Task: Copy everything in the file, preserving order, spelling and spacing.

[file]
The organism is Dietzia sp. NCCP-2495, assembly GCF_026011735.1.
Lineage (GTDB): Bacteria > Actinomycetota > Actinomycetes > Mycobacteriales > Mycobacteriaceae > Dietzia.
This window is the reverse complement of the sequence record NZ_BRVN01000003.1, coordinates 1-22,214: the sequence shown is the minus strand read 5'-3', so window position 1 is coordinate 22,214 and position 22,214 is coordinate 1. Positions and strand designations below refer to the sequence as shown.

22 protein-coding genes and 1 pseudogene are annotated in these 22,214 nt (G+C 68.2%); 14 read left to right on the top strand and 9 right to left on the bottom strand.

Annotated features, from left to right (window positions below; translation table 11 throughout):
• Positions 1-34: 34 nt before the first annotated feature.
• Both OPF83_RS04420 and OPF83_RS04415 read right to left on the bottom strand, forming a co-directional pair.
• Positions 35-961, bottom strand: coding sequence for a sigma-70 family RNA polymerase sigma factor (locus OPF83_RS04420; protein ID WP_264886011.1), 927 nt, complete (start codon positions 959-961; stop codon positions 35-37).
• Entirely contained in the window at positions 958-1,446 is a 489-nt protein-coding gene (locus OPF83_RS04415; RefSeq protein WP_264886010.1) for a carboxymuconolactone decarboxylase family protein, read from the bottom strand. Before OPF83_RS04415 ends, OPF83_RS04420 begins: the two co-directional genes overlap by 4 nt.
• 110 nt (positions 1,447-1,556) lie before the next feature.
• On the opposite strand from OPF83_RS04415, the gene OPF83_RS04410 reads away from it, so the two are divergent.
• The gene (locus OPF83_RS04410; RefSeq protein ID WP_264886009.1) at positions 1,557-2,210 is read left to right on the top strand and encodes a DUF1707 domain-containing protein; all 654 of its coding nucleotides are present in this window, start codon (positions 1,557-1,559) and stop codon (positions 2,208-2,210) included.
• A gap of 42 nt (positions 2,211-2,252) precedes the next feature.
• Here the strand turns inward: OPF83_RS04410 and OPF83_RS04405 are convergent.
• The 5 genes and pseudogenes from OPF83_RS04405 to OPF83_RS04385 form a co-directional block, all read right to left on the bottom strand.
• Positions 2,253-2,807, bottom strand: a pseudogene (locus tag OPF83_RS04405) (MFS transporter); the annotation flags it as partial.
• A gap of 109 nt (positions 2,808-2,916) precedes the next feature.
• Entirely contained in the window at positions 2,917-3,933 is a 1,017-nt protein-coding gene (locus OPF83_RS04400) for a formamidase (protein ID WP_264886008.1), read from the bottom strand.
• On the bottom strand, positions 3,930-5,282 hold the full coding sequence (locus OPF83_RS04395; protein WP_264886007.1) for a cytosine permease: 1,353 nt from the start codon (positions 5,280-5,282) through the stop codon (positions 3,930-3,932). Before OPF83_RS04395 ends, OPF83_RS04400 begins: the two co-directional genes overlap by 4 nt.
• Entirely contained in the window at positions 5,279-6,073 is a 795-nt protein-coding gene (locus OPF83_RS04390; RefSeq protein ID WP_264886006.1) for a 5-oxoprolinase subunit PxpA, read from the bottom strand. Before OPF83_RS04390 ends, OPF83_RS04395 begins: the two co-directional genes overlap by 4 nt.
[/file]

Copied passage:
The organism is Dietzia sp. NCCP-2495, assembly GCF_026011735.1.
Lineage (GTDB): Bacteria > Actinomycetota > Actinomycetes > Mycobacteriales > Mycobacteriaceae > Dietzia.
This window is the reverse complement of the sequence record NZ_BRVN01000003.1, coordinates 1-22,214: the sequence shown is the minus strand read 5'-3', so window position 1 is coordinate 22,214 and position 22,214 is coordinate 1. Positions and strand designations below refer to the sequence as shown.

22 protein-coding genes and 1 pseudogene are annotated in these 22,214 nt (G+C 68.2%); 14 read left to right on the top strand and 9 right to left on the bottom strand.

Annotated features, from left to right (window positions below; translation table 11 throughout):
• Positions 1-34: 34 nt before the first annotated feature.
• Both OPF83_RS04420 and OPF83_RS04415 read right to left on the bottom strand, forming a co-directional pair.
• Positions 35-961, bottom strand: coding sequence for a sigma-70 family RNA polymerase sigma factor (locus OPF83_RS04420; protein ID WP_264886011.1), 927 nt, complete (start codon positions 959-961; stop codon positions 35-37).
• Entirely contained in the window at positions 958-1,446 is a 489-nt protein-coding gene (locus OPF83_RS04415; RefSeq protein WP_264886010.1) for a carboxymuconolactone decarboxylase family protein, read from the bottom strand. Before OPF83_RS04415 ends, OPF83_RS04420 begins: the two co-directional genes overlap by 4 nt.
• 110 nt (positions 1,447-1,556) lie before the next feature.
• On the opposite strand from OPF83_RS04415, the gene OPF83_RS04410 reads away from it, so the two are divergent.
• The gene (locus OPF83_RS04410; RefSeq protein ID WP_264886009.1) at positions 1,557-2,210 is read left to right on the top strand and encodes a DUF1707 domain-containing protein; all 654 of its coding nucleotides are present in this window, start codon (positions 1,557-1,559) and stop codon (positions 2,208-2,210) included.
• A gap of 42 nt (positions 2,211-2,252) precedes the next feature.
• Here the strand turns inward: OPF83_RS04410 and OPF83_RS04405 are convergent.
• The 5 genes and pseudogenes from OPF83_RS04405 to OPF83_RS04385 form a co-directional block, all read right to left on the bottom strand.
• Positions 2,253-2,807, bottom strand: a pseudogene (locus tag OPF83_RS04405) (MFS transporter); the annotation flags it as partial.
• A gap of 109 nt (positions 2,808-2,916) precedes the next feature.
• Entirely contained in the window at positions 2,917-3,933 is a 1,017-nt protein-coding gene (locus OPF83_RS04400) for a formamidase (protein ID WP_264886008.1), read from the bottom strand.
• On the bottom strand, positions 3,930-5,282 hold the full coding sequence (locus OPF83_RS04395; protein WP_264886007.1) for a cytosine permease: 1,353 nt from the start codon (positions 5,280-5,282) through the stop codon (positions 3,930-3,932). Before OPF83_RS04395 ends, OPF83_RS04400 begins: the two co-directional genes overlap by 4 nt.
• Entirely contained in the window at positions 5,279-6,073 is a 795-nt protein-coding gene (locus OPF83_RS04390; RefSeq protein ID WP_264886006.1) for a 5-oxoprolinase subunit PxpA, read from the bottom strand. Before OPF83_RS04390 ends, OPF83_RS04395 begins: the two co-directional genes overlap by 4 nt.